The U.S. at the U.N.

There is a lot of talk this week about the 45th US President Donald Trump taking his “America first” campaign message to the United Nations. In that context, it is vital that everyone involved in the US political system consider the following:

  • The United Nations exists to bring all nations into a coordinated, complex discussion oriented toward establishing and maintaining a conflict-free world where human liberty and dignity are secure, everywhere.
  • The United Nations exists to ensure that legitimate participatory processes reliably put people and their human interest ahead of the whims of tyrants, in all countries, at all times. 

This is an ongoing project, resisted by many governments, who have not yet found their way to embracing democratic processes. The United Nations is not the silver bullet that has the secret to making all nations perfect without delay; it is a deliberative process that models negotiated political outcomes, and requires even those least willing to join such a process to work in cooperation with international standards and for the common good.

In his UN address today, Pres. Trump cited the Marshall Plan—an act of far-sighted post-war generosity, and a successful peacebuilding investment—as integral to a global structure for sustained peace and stability. He described the United Nations and the Marshall Plan as key standards in a three-pronged strategy for achieving lasting peace: Sovereignty, Security, and Prosperity.

Mr. Trump, thought by many to be impatient with democracy and to favor his own whim over the will of the people, acknowledged that “In America, the people rule, the people govern, and the people are sovereign.”

Writing from within the United States, we can say with confidence that the sovereign will of the American people, despite our political and ideological diversity and the bombast of some politicians, stands clearly on the side of:

  1. Cooperative peace and security;
  2. Shared prosperity and the empowerment of all people to do good for their communities and for the wider world;
  3. A world free from conflict, environmental degradation, and deprivation;
  4. The coming together of world leaders to stand for timeless human values and legitimate governance;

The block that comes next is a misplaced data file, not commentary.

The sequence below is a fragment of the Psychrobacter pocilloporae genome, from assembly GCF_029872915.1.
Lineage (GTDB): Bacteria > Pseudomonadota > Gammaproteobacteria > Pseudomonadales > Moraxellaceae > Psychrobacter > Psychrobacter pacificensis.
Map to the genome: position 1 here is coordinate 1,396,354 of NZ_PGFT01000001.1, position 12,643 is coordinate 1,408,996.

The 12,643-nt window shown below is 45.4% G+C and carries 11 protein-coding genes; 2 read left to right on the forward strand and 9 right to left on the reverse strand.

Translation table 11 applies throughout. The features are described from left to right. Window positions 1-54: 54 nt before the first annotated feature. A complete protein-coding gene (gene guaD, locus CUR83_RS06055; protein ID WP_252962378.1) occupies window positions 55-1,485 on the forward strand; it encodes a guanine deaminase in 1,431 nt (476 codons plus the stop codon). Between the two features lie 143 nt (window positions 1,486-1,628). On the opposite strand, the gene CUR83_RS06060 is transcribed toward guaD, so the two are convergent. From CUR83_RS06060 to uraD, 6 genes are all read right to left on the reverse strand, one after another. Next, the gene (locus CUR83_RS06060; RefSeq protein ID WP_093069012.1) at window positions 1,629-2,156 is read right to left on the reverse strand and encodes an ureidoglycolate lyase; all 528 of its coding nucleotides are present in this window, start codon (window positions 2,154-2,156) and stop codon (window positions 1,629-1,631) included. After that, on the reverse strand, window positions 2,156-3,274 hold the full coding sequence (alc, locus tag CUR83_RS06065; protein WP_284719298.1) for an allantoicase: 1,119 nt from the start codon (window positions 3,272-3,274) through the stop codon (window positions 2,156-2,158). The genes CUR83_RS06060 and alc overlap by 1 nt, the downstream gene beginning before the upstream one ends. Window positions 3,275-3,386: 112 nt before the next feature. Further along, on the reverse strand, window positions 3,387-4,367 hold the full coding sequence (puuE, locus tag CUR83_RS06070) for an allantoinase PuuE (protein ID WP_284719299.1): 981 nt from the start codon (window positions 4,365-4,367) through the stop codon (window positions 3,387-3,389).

5. Forceful support for human liberty, human rights, and peacebuilding.

“America first” cannot mean isolation, and the American people understand this. While political rhetoric allows candidates to whip up factional passions, it is vital that We the People manage to communicate to the rest of the world that we understand our impact on the wider world, our responsibility to foster wellbeing without weaponry, and to work in cooperation with all nations to achieve global shared thriving that is sustainable and that does not marginalize any group or subgroup in any nation.

The scale of that challenge escapes many leaders, and the spirit of that vision is absent from many arguments about “national interest”. Pres. Trump has himself been an example of this deficit. Just moments ago, for instance, he stated his opposition to the North Korean regime’s non-compliance with UN mandates, saying continued aggression would leave “no choice but to totally destroy North Korea”.

Peace and security cannot be won by threatening mass death. This core human value is central to the American spirit of civics, on all sides. Mr. Trump cited John Adams—the nation’s second president and one of the leaders of the American Revolution of 1776—who said the revolution is in the minds of the American people.

Everyone should recognize that, whatever Mr. Trump’s rhetoric suggests, the honor of a legitimate democracy, founded on universal values, lives in the minds of the American people. This nation will not support, and will not countenance, the wanton destruction of another people by our leaders. This week, there is on American public television a documentary history of the Vietnam War that reminds us all of the degraded public support that will accrue to any leader who seeks to take the United States outside the bounds of justifiable military action to defend against evil.

Worse: such threats can provoke rogue tyrants to seek still more dangerous means of building up their desired illusion of self-defense.

The Geoversiv view of the mortal tensions of this moment is that, even with the provocative language of this address, all nations should seek cooperation for a peaceful resolution that will endure, without resort to mass killing. Elusive as that solution may be, and recognizing that appeasing rogue dictators is not a path to security, it should be remembered that one cannot avoid the horrors of war through war. It should also be remembered that a much more dangerous Cold War was resolved without resort to the world’s worst weapons.

We can report—because this discussion is happening every day—that people of conscience across the United States ask the peoples of the world to recognize that behind Mr. Trump’s defiant rhetoric, there is a people that will demand better outcomes, serious cooperation, support for shared prosperity, and a world free from conflict. Any leader who does not deliver that kind of effort will, necessarily, lose virtually all support at home.

The voice of the United States at the United Nations is bigger than Donald Trump. We, and countless others, want to project very clearly a message that the United States does, and will, stand for a strong UN that builds value, expands opportunity, protects human rights, and manages security effectively, for all people, everywhere.

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